2011/07/26

About staff quickness: This should settle the issue for good and all

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Again and again I am flabbergasted that staff officers (who are used to NATO staffs) consider staff procedure speeds fine that I consider to be pretty much suicidal.

I assume that this post will settle this issue once and for all at least for my private communications. From now on I will simply give the link to this when someone has suicidal ideas about proper staff speeds.

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Back in 1940, on May 13, there was a battle that basically meant the destruction of the French army and the (temporary) loss of French sovereignty was ensured.
I have no doubt that emulating the French in this battle is unacceptable to EVERYONE, and thus should make the modern staff craziness obvious.


The action - crossing the Meuse river at Sedan after a few days of surprise advance through the Belgian Ardennes - was planned in detail as earl as March, and rehearsed in a wargame on May 1st. The plan worked reasonable to spectacular (reasonable in details, spectacular in effect) and was executed very close to original planning.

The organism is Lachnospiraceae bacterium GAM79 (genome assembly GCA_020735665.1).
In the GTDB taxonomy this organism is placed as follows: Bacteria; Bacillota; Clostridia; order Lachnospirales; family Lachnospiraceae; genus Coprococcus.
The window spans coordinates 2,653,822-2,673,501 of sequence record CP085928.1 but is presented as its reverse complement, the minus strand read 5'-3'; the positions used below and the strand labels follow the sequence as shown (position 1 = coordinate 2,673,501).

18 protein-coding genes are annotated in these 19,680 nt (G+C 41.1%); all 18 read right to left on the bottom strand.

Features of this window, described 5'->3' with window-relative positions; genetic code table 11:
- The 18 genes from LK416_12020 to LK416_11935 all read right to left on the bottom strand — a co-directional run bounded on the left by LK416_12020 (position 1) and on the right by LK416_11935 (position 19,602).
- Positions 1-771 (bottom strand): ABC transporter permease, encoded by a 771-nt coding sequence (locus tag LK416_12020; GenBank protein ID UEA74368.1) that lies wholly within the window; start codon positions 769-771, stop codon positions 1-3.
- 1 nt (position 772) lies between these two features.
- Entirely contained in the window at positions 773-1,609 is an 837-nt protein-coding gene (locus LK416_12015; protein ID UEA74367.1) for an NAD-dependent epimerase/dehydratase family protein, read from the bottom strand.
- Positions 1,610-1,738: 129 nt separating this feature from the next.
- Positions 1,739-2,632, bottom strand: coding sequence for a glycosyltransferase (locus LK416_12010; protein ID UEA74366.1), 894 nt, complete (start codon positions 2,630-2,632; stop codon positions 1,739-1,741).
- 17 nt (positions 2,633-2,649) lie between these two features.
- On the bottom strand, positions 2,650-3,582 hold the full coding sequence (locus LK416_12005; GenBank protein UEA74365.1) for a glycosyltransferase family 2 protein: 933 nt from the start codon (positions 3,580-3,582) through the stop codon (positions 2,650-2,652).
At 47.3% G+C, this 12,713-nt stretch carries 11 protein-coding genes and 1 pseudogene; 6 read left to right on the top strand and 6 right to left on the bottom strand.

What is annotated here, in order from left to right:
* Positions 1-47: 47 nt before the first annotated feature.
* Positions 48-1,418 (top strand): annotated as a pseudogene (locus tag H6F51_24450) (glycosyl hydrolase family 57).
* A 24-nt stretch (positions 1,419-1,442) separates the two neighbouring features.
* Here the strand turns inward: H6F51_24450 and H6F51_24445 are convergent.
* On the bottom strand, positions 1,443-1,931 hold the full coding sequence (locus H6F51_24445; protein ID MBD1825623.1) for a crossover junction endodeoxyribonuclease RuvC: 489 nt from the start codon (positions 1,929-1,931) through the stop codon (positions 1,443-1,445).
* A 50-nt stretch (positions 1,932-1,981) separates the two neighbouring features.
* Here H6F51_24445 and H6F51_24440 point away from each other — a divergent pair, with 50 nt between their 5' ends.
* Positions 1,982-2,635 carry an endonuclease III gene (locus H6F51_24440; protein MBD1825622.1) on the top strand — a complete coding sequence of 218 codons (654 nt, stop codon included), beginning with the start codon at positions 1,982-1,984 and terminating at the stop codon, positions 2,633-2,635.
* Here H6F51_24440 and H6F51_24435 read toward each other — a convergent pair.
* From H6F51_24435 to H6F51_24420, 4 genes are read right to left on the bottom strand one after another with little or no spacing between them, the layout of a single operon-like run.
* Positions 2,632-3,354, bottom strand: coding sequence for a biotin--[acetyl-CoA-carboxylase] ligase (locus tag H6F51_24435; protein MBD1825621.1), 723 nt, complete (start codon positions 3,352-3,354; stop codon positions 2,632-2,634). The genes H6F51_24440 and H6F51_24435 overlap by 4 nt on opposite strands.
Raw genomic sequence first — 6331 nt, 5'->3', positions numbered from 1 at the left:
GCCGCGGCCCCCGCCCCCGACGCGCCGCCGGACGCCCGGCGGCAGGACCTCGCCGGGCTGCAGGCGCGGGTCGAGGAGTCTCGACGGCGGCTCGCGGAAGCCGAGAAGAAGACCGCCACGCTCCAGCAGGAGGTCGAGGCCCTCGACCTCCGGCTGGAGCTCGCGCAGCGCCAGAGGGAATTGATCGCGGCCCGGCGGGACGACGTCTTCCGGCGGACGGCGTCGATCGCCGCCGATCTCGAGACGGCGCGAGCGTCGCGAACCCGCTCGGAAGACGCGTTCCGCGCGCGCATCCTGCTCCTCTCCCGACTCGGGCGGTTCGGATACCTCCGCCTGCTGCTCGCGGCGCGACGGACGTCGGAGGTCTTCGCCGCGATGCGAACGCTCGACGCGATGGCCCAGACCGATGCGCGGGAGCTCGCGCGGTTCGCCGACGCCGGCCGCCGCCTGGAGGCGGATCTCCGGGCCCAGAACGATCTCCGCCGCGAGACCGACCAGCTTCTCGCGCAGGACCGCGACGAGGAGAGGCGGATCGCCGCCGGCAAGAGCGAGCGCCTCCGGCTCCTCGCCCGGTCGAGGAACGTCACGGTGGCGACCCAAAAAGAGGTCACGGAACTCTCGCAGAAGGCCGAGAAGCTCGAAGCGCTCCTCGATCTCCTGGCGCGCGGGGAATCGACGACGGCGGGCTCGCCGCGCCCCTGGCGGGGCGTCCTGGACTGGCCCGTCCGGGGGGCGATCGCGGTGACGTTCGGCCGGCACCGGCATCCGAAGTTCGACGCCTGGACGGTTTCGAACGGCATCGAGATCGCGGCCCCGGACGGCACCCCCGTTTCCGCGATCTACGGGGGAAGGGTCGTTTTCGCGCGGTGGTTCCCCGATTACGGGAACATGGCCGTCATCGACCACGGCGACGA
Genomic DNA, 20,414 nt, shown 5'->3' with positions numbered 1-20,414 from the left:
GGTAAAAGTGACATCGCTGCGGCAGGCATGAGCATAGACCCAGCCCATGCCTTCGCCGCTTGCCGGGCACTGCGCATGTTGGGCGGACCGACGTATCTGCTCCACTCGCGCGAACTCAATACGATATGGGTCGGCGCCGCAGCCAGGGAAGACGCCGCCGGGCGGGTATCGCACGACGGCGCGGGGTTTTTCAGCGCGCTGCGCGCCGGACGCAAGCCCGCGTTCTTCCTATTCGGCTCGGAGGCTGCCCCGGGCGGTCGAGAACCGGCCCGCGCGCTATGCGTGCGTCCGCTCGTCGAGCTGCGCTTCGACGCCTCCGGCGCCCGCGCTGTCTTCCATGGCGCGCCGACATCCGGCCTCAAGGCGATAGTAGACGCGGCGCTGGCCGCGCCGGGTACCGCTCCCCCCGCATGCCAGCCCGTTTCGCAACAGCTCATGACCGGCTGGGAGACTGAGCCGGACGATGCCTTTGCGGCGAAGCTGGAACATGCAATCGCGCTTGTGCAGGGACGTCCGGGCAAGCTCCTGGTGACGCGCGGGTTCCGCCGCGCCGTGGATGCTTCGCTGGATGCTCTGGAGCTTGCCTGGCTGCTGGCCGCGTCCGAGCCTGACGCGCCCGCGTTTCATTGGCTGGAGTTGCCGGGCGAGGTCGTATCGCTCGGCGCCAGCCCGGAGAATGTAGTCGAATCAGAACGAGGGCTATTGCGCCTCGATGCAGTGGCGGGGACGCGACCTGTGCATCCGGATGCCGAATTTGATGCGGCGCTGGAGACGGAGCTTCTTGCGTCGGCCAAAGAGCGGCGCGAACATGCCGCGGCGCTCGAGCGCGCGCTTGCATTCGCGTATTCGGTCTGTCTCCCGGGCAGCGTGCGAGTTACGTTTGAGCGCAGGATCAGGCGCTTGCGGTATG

Yes, planning well in advance has at times benefits. That's what enticed NATO armies to create huge and ponderous staffs, after all. Hint: The French had planned much and wargamed themselves as well.

The surprise river crossing began with major air attacks.

1200: Major air attacks give away the site for the river crossing
1600: Infantry crosses the river.
2240: Dominating heights 8 km behind the crossing site taken by German infantry.

Now the French side:
1600: French General Grandsard (Corps commander) orders the corps reserves forward.
1730: Order arrives (apparently by motorcycle courier) at infantry regiment 213.
1800: Order arrives at Armour battalion 7.
1830: Infantry regiment 213 commander LtCol Labarthe orders to commence the march at 2000 (happens with delay).